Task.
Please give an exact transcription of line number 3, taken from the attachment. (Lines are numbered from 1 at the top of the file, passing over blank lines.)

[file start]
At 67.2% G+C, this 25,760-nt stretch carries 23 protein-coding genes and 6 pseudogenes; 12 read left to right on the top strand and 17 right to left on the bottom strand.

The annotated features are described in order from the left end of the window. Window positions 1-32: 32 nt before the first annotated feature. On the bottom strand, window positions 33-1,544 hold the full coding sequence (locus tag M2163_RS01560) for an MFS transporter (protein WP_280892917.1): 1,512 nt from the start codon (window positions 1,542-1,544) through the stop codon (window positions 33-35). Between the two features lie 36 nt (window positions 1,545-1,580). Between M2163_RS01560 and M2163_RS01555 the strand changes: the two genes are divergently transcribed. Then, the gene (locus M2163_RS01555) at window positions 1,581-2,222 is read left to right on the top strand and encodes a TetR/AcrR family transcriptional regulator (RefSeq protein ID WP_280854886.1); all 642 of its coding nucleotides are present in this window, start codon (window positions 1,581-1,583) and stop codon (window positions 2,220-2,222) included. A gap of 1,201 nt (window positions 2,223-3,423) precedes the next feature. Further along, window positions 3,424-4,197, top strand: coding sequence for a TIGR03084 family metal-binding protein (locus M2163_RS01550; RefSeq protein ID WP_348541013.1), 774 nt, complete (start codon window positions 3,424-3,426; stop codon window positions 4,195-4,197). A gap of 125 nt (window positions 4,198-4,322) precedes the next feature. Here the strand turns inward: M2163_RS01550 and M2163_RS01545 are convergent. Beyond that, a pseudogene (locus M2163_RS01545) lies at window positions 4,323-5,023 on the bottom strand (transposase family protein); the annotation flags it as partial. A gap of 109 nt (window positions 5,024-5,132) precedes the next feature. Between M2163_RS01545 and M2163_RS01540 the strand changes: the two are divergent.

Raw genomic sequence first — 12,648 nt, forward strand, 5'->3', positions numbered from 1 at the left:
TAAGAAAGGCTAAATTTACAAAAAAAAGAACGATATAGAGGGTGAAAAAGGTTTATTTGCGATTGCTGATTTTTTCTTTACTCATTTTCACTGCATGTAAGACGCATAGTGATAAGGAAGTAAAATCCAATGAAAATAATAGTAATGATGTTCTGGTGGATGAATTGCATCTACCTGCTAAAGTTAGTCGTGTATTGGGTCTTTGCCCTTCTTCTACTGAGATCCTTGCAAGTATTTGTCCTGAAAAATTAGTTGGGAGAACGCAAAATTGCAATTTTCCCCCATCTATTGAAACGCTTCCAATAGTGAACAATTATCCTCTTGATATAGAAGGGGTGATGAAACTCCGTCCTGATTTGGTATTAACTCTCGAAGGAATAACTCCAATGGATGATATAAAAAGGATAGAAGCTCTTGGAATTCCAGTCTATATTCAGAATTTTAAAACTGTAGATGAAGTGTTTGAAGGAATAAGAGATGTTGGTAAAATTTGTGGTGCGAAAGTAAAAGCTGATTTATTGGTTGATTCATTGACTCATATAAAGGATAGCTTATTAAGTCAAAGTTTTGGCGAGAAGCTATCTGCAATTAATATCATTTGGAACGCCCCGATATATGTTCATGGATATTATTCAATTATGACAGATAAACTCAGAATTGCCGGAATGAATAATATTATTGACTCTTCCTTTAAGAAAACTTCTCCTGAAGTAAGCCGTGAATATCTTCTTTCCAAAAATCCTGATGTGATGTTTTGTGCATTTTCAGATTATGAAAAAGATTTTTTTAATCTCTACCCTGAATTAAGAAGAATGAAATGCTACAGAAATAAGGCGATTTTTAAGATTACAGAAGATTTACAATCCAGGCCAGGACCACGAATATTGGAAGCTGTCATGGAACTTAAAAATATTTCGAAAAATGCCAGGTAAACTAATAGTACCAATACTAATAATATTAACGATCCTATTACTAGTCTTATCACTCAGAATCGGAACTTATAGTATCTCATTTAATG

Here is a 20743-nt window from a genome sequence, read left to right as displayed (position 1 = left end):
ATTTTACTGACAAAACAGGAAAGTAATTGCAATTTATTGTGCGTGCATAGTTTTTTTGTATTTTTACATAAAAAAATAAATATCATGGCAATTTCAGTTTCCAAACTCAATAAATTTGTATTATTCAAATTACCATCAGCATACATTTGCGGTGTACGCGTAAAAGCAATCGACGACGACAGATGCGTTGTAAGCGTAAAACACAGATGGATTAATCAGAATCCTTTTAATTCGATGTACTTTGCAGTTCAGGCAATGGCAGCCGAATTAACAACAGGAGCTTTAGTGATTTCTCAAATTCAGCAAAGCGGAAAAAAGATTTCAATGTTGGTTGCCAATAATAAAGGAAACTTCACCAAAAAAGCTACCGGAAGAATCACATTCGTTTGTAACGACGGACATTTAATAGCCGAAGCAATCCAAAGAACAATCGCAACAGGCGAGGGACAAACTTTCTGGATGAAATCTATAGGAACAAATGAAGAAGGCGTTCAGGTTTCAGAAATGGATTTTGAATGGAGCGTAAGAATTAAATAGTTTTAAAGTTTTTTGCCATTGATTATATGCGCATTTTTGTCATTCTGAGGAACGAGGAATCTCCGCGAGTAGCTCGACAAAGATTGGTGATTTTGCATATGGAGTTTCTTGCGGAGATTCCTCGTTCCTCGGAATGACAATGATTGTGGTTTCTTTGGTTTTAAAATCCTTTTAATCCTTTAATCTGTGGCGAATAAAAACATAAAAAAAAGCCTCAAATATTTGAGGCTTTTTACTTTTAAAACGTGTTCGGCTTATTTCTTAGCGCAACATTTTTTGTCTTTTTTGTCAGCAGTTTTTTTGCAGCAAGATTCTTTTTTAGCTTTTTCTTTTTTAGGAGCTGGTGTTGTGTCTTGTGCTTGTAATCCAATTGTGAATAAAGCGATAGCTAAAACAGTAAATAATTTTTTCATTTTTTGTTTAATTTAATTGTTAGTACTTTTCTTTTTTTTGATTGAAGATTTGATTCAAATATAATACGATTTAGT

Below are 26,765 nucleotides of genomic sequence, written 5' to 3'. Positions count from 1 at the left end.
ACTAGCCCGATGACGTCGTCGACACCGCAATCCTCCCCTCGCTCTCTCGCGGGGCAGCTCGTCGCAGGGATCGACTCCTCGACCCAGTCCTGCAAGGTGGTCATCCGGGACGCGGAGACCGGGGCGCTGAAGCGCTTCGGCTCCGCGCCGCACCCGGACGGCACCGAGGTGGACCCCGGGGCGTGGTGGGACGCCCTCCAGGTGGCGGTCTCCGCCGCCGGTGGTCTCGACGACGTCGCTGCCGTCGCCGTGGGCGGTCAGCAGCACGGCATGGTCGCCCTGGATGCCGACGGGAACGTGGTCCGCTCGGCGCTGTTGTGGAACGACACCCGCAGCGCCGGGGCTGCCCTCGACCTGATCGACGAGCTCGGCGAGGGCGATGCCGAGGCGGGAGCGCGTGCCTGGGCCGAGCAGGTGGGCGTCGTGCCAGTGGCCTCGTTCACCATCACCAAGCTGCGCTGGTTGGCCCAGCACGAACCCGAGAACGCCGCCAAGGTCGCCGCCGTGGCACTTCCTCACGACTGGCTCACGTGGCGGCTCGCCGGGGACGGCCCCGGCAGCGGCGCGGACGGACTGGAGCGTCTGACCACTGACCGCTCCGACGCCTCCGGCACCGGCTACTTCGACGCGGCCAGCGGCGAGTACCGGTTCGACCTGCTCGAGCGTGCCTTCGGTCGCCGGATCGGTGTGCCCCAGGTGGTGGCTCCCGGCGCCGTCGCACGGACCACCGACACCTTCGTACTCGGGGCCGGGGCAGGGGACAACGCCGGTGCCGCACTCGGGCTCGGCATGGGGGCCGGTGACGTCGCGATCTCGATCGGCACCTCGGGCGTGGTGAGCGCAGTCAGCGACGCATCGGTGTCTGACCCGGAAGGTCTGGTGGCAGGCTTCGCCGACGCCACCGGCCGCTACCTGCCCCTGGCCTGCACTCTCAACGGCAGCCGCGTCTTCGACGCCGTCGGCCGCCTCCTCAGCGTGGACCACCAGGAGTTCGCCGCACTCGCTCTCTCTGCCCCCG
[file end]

Raw genomic sequence first — 12,648 nt, forward strand, 5'->3', positions numbered from 1 at the left: